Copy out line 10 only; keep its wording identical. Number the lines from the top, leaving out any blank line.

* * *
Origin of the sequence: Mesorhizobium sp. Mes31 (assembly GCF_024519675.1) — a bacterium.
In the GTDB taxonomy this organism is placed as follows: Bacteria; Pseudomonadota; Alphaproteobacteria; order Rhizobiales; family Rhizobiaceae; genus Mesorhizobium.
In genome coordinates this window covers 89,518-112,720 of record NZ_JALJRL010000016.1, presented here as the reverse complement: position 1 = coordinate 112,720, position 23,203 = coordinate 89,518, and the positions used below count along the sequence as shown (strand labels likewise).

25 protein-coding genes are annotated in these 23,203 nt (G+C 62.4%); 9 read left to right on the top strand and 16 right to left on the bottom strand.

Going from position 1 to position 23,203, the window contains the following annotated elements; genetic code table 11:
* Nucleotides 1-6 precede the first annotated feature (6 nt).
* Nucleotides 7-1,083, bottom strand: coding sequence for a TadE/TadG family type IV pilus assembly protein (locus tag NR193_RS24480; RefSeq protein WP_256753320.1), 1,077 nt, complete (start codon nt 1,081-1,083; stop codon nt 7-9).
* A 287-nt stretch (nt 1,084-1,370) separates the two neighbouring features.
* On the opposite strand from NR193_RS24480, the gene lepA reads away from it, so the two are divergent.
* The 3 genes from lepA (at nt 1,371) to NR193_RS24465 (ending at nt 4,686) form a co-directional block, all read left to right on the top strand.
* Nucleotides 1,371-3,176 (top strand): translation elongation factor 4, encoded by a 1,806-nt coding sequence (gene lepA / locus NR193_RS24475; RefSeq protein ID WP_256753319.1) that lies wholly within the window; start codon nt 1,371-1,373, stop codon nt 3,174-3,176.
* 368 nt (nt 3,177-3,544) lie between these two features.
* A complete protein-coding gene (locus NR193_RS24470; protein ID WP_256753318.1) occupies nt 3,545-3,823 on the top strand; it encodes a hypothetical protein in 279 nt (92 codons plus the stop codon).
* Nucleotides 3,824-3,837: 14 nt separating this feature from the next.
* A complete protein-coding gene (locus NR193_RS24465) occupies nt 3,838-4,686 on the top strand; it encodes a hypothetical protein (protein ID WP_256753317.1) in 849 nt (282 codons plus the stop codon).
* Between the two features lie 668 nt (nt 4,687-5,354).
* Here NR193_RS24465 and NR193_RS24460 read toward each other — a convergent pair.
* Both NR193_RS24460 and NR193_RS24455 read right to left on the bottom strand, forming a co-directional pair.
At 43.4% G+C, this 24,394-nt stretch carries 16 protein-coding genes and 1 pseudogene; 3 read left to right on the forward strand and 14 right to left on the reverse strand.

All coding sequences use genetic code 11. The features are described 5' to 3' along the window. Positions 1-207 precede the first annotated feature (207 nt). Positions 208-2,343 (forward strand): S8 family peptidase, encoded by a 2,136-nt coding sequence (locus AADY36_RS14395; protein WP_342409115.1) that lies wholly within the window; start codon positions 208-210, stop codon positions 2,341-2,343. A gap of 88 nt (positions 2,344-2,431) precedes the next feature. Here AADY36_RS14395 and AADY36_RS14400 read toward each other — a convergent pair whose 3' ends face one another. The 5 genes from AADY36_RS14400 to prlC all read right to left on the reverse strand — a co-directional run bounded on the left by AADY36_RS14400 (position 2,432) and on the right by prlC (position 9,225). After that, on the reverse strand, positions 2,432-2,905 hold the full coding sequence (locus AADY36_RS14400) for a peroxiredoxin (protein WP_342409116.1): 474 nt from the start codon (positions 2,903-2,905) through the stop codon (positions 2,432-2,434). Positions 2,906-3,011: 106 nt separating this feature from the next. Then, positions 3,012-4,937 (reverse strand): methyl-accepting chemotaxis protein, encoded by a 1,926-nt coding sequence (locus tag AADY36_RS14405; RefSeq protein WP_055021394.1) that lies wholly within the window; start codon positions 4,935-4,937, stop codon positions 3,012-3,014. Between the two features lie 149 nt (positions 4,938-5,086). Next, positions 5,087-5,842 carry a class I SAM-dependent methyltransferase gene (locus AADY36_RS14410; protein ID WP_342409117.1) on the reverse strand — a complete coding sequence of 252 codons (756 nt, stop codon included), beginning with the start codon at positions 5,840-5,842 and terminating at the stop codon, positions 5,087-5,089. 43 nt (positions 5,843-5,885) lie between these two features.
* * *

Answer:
* The 3 genes from lepA (at nt 1,371) to NR193_RS24465 (ending at nt 4,686) form a co-directional block, all read left to right on the top strand.